We establish opportunities for meaningful engagement

The Creative Arts Research Institute (CARI) brings together researchers across film, gaming, animation, music, visual arts, design and everything in between, to produce a truly interdisciplinary creative arts research output in South East Queensland. We establish opportunities for meaningful engagement with industry and communities, through local and international partnerships, towards a culture of excellence, rigour and risk-taking in arts-based research.

We share this work in our communities of practice, through our cultural institutions, and in a variety of publications. Interdisciplinary artistic approaches offer new innovative perspectives and creative pathways forward, advancing solutions for many of the most complex questions of our time. CARI is proud to pioneer and progress this creative turn at Griffith University.


Professor Vanessa Tomlinson

Vanessa’s bold research vision places artmaking at its centre. She celebrates embodied knowledge alongside traditional research and demonstrates strong support in mentoring researchers and developing new research training approaches. She brings a wealth of national and international experience in artistic research and art-based research over many decades to this position. Vanessa has a deep and ongoing engagement with art-science interdisciplinarity evidenced through her work with Bloom Collective, including presentations at Ephemoral Arts Festival (Sokolowsko, Poland), residency at Eco-Science Precinct, Boggo Road, and ongoing engagement with the Griffith University Climate Action Beacon.

For the past 20 years, Vanessa has worked with her ensemble Clocked Out, making and touring work internationally and has developed a deep cultural relationship with Sichuan Province in China. She was part of the ACR project Making Music Work, and has received further grants through the Australia Council for the Arts, Arts Queensland, Brisbane City Council, and DFAT. Her work has received awards from Myer Foundation, Helpmann Chamber Music Award, as well as two Green Room Awards, a Vice-Chancellors Research Excellence Award, an Aria nomination, and seven APRA/AMC Awards. She has published two books Here and Now: Artistic Research in Australia (Intelligent Arts) and The Piano Mill (URO Publications). She has also been artist-in-residence at The Smithsonian Institute, Civatelli Ranieri, Bundanon National Trust, Harrigans Lane Collective and Asialink (China).

Deputy director research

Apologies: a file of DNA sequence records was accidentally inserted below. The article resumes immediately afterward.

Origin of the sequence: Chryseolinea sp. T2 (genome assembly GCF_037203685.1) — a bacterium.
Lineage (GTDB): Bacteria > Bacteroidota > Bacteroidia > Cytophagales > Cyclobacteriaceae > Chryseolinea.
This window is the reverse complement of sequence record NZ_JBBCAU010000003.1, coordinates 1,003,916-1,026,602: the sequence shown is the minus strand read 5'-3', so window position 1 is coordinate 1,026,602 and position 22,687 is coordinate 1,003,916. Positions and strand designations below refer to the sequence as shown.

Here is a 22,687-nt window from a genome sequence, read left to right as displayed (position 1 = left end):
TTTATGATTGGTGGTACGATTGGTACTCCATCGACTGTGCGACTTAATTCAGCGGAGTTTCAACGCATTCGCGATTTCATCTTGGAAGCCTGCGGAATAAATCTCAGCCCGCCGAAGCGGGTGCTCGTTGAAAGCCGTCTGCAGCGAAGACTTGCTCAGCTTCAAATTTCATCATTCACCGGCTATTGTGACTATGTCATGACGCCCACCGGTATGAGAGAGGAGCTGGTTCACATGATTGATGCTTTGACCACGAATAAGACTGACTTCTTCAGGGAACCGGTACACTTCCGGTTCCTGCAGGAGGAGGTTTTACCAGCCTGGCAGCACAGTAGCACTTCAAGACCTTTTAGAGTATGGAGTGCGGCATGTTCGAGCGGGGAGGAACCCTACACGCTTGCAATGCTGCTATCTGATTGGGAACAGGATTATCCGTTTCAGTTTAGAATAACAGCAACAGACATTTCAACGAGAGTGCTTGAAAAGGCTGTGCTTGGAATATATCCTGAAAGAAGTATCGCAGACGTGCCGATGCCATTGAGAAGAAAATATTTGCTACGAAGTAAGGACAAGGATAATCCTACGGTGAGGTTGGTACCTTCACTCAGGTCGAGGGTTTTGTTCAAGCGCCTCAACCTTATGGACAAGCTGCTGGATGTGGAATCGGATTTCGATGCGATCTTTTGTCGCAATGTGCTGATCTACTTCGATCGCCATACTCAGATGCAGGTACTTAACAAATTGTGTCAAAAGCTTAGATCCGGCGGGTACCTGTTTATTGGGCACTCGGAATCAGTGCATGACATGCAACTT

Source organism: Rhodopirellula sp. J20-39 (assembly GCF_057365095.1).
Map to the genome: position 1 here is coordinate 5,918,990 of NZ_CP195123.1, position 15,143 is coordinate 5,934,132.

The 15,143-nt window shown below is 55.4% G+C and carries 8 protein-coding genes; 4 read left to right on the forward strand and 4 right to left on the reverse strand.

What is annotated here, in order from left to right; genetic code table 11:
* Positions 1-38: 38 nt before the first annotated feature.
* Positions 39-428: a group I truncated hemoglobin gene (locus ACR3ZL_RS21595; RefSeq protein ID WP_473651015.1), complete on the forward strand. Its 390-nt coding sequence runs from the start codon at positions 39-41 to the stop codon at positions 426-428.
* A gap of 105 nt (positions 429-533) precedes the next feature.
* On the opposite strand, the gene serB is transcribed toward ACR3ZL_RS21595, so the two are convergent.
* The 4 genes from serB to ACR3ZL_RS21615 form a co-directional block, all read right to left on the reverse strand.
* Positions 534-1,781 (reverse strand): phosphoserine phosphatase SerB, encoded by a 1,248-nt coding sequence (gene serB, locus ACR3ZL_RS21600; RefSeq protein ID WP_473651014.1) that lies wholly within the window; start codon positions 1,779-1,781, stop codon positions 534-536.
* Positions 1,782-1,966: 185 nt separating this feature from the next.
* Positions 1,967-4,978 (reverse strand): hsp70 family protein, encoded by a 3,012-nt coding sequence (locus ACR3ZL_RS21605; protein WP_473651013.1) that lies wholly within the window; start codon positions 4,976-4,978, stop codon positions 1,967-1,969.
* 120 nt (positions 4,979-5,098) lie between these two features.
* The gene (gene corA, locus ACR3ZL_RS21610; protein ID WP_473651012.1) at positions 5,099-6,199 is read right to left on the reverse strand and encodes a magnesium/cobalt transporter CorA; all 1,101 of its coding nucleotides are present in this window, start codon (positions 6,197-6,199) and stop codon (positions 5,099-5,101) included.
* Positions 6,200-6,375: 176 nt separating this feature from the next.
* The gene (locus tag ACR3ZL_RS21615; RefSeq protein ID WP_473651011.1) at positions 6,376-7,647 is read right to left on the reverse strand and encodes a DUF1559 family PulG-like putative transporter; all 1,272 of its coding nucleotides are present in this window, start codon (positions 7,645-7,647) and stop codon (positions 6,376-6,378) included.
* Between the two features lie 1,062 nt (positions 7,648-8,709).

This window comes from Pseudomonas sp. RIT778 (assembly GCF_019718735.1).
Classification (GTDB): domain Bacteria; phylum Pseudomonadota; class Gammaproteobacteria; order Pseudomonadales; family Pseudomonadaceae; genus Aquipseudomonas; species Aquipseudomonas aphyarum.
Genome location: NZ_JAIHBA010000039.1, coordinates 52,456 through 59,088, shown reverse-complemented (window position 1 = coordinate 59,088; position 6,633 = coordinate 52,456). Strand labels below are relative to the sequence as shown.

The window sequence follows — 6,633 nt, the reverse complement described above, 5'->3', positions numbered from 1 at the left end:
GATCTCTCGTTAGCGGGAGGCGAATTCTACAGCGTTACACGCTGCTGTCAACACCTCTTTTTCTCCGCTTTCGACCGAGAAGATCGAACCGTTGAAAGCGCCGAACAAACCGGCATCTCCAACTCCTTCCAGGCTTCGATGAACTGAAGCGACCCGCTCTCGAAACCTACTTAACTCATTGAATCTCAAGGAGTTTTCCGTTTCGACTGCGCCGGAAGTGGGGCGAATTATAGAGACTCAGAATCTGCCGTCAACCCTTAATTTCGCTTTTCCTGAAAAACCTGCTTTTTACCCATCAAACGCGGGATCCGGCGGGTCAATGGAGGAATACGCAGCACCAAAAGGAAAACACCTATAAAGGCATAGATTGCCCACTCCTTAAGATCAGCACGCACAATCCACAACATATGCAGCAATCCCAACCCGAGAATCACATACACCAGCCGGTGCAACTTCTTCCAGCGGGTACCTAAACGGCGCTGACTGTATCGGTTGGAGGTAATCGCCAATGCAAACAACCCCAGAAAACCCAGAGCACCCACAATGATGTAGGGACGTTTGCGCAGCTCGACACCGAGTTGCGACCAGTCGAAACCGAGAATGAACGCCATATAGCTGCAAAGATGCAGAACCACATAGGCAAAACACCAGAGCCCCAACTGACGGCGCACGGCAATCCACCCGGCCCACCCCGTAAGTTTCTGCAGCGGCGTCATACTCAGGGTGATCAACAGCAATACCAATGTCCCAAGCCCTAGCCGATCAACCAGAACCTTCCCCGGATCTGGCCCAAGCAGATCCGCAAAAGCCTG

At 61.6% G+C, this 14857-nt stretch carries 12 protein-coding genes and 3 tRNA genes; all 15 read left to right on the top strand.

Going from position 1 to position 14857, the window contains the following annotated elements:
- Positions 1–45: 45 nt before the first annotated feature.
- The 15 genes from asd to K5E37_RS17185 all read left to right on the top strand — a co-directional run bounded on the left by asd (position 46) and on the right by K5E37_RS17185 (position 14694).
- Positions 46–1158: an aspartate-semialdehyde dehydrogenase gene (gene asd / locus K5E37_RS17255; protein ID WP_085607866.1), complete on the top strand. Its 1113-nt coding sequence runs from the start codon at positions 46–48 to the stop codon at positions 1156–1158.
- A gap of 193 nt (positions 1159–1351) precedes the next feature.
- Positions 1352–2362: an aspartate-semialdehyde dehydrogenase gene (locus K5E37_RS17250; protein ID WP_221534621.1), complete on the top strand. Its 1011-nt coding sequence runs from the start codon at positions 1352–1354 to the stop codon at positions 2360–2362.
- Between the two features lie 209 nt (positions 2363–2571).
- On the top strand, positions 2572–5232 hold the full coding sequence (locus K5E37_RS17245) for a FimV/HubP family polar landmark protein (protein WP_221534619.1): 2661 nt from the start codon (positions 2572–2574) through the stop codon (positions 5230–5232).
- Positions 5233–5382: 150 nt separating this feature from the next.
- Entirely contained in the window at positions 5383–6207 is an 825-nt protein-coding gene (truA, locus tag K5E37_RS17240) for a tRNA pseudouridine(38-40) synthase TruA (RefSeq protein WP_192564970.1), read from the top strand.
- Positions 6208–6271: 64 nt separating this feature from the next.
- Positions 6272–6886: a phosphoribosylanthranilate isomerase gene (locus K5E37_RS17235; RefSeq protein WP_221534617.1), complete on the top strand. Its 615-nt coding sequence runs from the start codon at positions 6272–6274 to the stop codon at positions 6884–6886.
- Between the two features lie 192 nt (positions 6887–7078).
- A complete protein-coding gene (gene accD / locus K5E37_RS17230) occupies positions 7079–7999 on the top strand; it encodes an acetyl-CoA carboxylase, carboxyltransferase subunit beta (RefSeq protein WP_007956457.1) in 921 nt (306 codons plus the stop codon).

Professor Susan Best, Queensland College of Art

Susan Best is an art historian with expertise in critical theory and modern and contemporary art. She is a fellow of the Australian Academy of the the Humanities. Her book Visualizing Feeling: Affect and the Feminine Avant-garde (2011) won the Australian and New Zealand Art Association prize for best book.

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Deputy director research

Dr Peter Hegedus, Griffith Film School

Dr Peter Hegedus is a filmmaker Academic with over 20 years of industry experience. Peter’s work is characterized by a commitment to social justice. He also has a passion to explore human stories that shed light on identity, place and belonging.

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Deputy director research

Dr Alexis Kallio, Queensland Conservatorium

Dr. Alexis Anja Kallio is a specialist in the politics of music education, with a particular focus on diversity and equity issues in university, school, and community settings. Her interdisciplinary work has contributed towards deeper and more nuanced understandings of music as transformative practice.

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Institute Manager (acting)

Dr Jacquie Chlanda

Jacqueline Chlanda received her PhD in Art History, English Literature and Philosophy from the University of Queensland in 2019, and has since taught at the Queensland College of Art, and worked in national galleries. She has written for Art Asia Pacific, Australian Book Review, the National Gallery of Australia, the Institute of Modern Art, Milani Gallery and Boxcopy. She lives in Meanjin/ Brisbane and is from Mparntwe/Alice Springs.

Acknowledgement of Country

We acknowledge the Traditional Custodians of this Country on which we live and work. We recognise their continuing connection to place and culture, and pay respects to their Elders past, present and emerging.